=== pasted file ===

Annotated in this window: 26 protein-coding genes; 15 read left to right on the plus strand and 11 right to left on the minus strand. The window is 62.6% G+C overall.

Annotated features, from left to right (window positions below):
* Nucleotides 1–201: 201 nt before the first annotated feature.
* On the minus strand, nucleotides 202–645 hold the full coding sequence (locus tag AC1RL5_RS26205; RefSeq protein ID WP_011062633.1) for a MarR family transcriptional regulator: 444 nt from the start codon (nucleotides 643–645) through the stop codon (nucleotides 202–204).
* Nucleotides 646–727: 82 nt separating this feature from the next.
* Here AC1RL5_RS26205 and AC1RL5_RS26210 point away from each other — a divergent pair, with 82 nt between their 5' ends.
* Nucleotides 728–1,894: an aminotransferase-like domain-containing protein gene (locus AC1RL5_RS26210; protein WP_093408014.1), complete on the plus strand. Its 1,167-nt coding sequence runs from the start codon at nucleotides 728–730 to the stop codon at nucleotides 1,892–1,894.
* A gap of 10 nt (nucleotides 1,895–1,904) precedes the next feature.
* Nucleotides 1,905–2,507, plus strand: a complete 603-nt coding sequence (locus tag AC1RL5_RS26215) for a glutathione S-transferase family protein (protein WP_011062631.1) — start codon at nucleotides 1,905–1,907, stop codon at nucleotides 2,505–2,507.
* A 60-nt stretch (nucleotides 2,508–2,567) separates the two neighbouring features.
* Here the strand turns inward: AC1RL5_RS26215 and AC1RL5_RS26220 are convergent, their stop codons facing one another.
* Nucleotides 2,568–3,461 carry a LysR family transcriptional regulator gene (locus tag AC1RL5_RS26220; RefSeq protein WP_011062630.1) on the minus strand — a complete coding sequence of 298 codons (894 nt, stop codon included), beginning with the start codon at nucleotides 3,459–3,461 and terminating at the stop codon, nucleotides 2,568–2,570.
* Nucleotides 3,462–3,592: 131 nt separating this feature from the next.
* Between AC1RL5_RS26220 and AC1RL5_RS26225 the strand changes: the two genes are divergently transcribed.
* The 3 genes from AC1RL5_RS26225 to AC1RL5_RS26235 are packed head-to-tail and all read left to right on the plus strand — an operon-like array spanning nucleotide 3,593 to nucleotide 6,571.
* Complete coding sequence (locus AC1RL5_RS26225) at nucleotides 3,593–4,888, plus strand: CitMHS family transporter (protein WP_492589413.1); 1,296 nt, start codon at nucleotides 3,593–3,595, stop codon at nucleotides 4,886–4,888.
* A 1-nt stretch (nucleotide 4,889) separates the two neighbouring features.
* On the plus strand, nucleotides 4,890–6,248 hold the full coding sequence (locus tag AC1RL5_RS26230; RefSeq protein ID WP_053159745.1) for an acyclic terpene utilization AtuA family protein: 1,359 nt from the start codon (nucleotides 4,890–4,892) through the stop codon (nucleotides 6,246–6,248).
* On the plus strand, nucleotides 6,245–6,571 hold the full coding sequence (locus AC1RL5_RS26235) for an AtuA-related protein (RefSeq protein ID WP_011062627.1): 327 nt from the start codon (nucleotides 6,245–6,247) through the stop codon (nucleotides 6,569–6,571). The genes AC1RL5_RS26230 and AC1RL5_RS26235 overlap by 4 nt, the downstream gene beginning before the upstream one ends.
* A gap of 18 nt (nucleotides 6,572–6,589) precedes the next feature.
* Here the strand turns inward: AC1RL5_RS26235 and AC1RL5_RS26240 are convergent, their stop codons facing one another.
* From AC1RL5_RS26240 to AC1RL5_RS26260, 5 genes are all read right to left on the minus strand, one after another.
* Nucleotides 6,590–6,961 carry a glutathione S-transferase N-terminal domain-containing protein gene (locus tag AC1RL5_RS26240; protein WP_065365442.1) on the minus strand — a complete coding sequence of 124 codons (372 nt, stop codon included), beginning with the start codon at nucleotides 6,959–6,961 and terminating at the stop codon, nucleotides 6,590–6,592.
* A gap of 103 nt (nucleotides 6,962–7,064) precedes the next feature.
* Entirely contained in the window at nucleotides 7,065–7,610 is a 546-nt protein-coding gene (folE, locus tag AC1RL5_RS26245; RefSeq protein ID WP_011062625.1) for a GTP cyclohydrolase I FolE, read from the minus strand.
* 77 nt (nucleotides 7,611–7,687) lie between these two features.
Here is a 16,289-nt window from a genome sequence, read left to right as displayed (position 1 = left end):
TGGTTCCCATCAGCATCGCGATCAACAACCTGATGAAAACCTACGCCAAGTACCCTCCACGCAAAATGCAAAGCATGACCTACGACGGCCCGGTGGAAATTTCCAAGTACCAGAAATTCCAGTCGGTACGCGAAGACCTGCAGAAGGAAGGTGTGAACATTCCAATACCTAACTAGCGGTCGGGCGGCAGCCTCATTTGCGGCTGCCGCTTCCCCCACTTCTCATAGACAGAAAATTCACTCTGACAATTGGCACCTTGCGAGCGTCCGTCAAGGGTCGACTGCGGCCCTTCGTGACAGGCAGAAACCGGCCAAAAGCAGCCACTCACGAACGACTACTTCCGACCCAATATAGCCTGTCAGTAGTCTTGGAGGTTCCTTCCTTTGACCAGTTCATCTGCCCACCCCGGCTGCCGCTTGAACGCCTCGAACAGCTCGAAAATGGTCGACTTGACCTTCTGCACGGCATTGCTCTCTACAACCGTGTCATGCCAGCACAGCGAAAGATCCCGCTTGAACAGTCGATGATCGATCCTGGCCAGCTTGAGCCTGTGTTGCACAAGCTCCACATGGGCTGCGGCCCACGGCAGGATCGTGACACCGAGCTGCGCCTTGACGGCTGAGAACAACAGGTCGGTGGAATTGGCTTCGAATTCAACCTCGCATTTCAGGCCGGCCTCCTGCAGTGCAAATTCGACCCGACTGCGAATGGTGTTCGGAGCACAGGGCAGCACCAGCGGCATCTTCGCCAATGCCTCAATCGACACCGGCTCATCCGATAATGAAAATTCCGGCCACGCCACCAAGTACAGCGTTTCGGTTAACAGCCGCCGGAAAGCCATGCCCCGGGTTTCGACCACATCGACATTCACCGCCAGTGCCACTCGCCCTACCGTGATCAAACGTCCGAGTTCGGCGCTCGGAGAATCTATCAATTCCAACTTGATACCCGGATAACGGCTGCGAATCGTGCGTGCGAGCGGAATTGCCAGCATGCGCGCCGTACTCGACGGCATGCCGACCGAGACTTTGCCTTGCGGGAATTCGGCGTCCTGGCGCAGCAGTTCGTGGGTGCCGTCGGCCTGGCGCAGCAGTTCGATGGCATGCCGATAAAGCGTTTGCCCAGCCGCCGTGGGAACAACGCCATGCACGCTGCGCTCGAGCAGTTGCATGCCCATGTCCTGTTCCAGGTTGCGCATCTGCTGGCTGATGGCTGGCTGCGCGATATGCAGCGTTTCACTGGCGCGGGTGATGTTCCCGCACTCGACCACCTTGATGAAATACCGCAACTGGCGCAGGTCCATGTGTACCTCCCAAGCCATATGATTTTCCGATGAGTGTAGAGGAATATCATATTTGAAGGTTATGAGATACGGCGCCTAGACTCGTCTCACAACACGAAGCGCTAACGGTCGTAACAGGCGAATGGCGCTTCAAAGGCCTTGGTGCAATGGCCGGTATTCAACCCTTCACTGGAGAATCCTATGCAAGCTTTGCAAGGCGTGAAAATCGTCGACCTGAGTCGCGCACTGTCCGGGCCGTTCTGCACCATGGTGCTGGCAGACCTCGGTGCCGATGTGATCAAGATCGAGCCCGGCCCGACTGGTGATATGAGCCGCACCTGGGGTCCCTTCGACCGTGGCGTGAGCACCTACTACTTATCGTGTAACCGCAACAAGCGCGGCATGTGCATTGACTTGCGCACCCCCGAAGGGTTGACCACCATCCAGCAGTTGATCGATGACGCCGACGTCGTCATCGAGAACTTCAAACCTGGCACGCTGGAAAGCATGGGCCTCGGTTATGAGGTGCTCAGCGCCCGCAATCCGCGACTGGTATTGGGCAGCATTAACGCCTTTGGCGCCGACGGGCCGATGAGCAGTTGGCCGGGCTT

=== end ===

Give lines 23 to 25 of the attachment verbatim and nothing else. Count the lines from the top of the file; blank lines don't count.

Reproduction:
* Nucleotides 6,590–6,961 carry a glutathione S-transferase N-terminal domain-containing protein gene (locus tag AC1RL5_RS26240; protein WP_065365442.1) on the minus strand — a complete coding sequence of 124 codons (372 nt, stop codon included), beginning with the start codon at nucleotides 6,959–6,961 and terminating at the stop codon, nucleotides 6,590–6,592.
* A gap of 103 nt (nucleotides 6,962–7,064) precedes the next feature.
* Entirely contained in the window at nucleotides 7,065–7,610 is a 546-nt protein-coding gene (folE, locus tag AC1RL5_RS26245; RefSeq protein ID WP_011062625.1) for a GTP cyclohydrolase I FolE, read from the minus strand.